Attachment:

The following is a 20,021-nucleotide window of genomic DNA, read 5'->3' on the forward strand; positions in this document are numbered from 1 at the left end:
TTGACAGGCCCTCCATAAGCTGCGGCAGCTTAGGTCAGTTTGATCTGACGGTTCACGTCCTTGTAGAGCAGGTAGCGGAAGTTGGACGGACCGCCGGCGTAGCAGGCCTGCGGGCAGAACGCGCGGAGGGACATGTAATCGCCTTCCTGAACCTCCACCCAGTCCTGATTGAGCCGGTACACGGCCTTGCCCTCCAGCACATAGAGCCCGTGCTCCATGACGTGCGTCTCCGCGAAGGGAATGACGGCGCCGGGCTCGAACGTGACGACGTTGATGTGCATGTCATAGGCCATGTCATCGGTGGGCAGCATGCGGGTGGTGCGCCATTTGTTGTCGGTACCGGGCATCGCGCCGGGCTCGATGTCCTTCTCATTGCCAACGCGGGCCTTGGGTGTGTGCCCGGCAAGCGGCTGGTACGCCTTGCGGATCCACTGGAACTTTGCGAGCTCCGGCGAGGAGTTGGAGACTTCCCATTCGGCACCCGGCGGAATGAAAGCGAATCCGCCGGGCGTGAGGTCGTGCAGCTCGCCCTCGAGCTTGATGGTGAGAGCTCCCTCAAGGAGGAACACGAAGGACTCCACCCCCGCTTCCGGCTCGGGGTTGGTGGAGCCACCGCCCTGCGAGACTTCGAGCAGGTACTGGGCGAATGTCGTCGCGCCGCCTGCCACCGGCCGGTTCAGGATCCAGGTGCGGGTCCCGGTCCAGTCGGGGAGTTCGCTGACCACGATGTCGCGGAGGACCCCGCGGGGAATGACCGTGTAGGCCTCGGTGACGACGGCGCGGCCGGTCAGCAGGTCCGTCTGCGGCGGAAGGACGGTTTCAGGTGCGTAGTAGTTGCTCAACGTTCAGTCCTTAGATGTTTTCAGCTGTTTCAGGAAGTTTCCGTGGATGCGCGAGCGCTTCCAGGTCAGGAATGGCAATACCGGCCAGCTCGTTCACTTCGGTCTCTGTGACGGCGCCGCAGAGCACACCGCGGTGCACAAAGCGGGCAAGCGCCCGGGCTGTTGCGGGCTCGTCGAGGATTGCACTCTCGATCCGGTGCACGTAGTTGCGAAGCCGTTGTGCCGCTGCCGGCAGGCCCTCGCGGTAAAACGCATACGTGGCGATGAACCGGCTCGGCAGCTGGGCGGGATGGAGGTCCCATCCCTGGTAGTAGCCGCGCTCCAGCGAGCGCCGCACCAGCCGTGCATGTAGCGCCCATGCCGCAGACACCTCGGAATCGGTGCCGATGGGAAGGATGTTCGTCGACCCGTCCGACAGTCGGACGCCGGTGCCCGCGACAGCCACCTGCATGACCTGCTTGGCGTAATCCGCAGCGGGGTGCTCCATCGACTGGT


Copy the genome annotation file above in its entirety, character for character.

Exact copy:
The following is a 20,021-nucleotide window of genomic DNA, read 5'->3' on the forward strand; positions in this document are numbered from 1 at the left end:
TTGACAGGCCCTCCATAAGCTGCGGCAGCTTAGGTCAGTTTGATCTGACGGTTCACGTCCTTGTAGAGCAGGTAGCGGAAGTTGGACGGACCGCCGGCGTAGCAGGCCTGCGGGCAGAACGCGCGGAGGGACATGTAATCGCCTTCCTGAACCTCCACCCAGTCCTGATTGAGCCGGTACACGGCCTTGCCCTCCAGCACATAGAGCCCGTGCTCCATGACGTGCGTCTCCGCGAAGGGAATGACGGCGCCGGGCTCGAACGTGACGACGTTGATGTGCATGTCATAGGCCATGTCATCGGTGGGCAGCATGCGGGTGGTGCGCCATTTGTTGTCGGTACCGGGCATCGCGCCGGGCTCGATGTCCTTCTCATTGCCAACGCGGGCCTTGGGTGTGTGCCCGGCAAGCGGCTGGTACGCCTTGCGGATCCACTGGAACTTTGCGAGCTCCGGCGAGGAGTTGGAGACTTCCCATTCGGCACCCGGCGGAATGAAAGCGAATCCGCCGGGCGTGAGGTCGTGCAGCTCGCCCTCGAGCTTGATGGTGAGAGCTCCCTCAAGGAGGAACACGAAGGACTCCACCCCCGCTTCCGGCTCGGGGTTGGTGGAGCCACCGCCCTGCGAGACTTCGAGCAGGTACTGGGCGAATGTCGTCGCGCCGCCTGCCACCGGCCGGTTCAGGATCCAGGTGCGGGTCCCGGTCCAGTCGGGGAGTTCGCTGACCACGATGTCGCGGAGGACCCCGCGGGGAATGACCGTGTAGGCCTCGGTGACGACGGCGCGGCCGGTCAGCAGGTCCGTCTGCGGCGGAAGGACGGTTTCAGGTGCGTAGTAGTTGCTCAACGTTCAGTCCTTAGATGTTTTCAGCTGTTTCAGGAAGTTTCCGTGGATGCGCGAGCGCTTCCAGGTCAGGAATGGCAATACCGGCCAGCTCGTTCACTTCGGTCTCTGTGACGGCGCCGCAGAGCACACCGCGGTGCACAAAGCGGGCAAGCGCCCGGGCTGTTGCGGGCTCGTCGAGGATTGCACTCTCGATCCGGTGCACGTAGTTGCGAAGCCGTTGTGCCGCTGCCGGCAGGCCCTCGCGGTAAAACGCATACGTGGCGATGAACCGGCTCGGCAGCTGGGCGGGATGGAGGTCCCATCCCTGGTAGTAGCCGCGCTCCAGCGAGCGCCGCACCAGCCGTGCATGTAGCGCCCATGCCGCAGACACCTCGGAATCGGTGCCGATGGGAAGGATGTTCGTCGACCCGTCCGACAGTCGGACGCCGGTGCCCGCGACAGCCACCTGCATGACCTGCTTGGCGTAATCCGCAGCGGGGTGCTCCATCGACTGGT